Hello tortoise enthusiasts,
We are getting closer and closer to seeing the first Galapagos giant tortoises step foot onto Pinta Island since Lonesome George left in 1972! This exciting step forward for conservation and the restoration of Pinta has been discussed, debated, and studied pretty much since that time.
Linda Cayot here. I first came to Galapagos in 1981 to study giant tortoises for my PhD - from Syracuse University (great to have another woman from the adjacent SUNY campus in Syracuse continuing on with tortoise work into the 21st century). Reviewing my journals from 1981 just before heading to Galapagos last week, I discovered that on my second day in Galapagos in March 1981, in a meeting with Bob Reynolds, the herpetologist of the Charles Darwin Research Station, we discussed the need to get tortoises back on Pinta. That was 29 years ago!!
Then in 1988, at the International Herpetology Workshop in Galapagos - it seemed like every work group ended up discussing what to do with Lonesome George and whether or not to put tortoises back on Pinta.
Over the past several years a group of us have been working toward this goal - so many people - Ole Hamann (Danish botanist who has worked on Pinta for decades), the folk of Project Isabela (Felipe Cruz, Karl Campbell, and others), Wacho Tapia of the Park, and on and on. A dream of many and a massive effort by even more.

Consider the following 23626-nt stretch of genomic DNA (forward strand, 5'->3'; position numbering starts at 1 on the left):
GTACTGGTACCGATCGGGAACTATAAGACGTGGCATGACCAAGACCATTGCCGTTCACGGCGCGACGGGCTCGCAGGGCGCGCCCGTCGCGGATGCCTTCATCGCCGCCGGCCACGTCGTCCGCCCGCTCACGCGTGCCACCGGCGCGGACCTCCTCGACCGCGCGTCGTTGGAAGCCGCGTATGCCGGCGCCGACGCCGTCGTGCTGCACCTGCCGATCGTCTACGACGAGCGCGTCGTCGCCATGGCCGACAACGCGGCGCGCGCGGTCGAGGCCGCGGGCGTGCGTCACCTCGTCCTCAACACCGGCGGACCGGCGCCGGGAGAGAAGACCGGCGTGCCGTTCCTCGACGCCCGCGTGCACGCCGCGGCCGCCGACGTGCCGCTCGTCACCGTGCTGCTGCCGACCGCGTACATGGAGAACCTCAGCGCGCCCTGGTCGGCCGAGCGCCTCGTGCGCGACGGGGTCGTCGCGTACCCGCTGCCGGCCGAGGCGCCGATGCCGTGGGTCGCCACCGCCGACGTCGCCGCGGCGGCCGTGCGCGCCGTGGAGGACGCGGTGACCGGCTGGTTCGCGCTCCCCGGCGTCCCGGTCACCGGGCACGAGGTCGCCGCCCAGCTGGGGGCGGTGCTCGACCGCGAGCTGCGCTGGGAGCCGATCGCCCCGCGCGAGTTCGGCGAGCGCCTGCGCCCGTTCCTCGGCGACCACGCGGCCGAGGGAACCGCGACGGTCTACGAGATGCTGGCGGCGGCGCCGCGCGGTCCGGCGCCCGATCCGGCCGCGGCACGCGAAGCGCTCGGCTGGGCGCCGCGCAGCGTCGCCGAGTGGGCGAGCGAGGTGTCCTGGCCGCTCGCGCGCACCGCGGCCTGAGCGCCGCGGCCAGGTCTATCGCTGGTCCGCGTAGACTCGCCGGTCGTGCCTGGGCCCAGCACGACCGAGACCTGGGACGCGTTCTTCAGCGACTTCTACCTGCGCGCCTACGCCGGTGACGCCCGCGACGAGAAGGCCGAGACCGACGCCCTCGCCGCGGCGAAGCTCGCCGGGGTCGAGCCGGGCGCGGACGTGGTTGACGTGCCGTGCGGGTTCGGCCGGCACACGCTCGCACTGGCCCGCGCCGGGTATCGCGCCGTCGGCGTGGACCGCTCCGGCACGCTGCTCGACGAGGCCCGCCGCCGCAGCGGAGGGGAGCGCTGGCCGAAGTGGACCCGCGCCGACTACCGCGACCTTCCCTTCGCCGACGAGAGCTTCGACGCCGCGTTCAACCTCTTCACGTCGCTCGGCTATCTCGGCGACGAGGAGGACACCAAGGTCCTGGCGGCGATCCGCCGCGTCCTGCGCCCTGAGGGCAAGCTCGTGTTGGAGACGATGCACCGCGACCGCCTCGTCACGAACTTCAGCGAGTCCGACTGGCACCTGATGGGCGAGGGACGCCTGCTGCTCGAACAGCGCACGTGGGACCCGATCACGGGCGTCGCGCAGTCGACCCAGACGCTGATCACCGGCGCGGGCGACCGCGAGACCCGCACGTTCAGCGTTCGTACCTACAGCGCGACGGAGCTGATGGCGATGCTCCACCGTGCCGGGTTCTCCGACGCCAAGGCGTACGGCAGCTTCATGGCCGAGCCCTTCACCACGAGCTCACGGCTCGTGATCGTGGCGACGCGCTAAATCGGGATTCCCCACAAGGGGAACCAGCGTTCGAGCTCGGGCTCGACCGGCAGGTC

When the Isabela Project was winding down at the start of this decade and a goat-free Pinta was a reality, the need for tortoises increased. They are the habitat engineers of Galapagos and important to the ecosystem in many ways - seed dispersal and in some cases germination, trampling and opening areas, and their constant eating of most species of forbs, grasses and shrubs. But ongoing genetics studies have not yet answered the question regarding which tortoises would be best for repopulating the island through release and reproduction.
In the meantime, Felipe Cruz suggested we sterilize the hybrid tortoises at the Tortoise Center and put them on Pinta to perform the role of the first habitat engineers post goat-eradication. Then we all got to work - Washington Tapia (Wacho) at the National Park, Joe Flanagan at Houston Zoo, me at Galapagos Conservancy, and James Gibbs at SUNY-ESF. Last fall, a group of veterinarians came down to sterilize the tortoises (Dr. Steve Divers of U of Georgia and Dr. Sam Rivera of Zoo Atlanta - along with Joe and some others). James started figuring out the monitoring part and Elizabeth joined in to do her Masters. Galapagos Conservancy participated in planning and to ensure critical funding and here we are.
May 2010 - I have been working to help achieve this goal for many years and next Monday it will be a reality. A dream come true. I can't wait.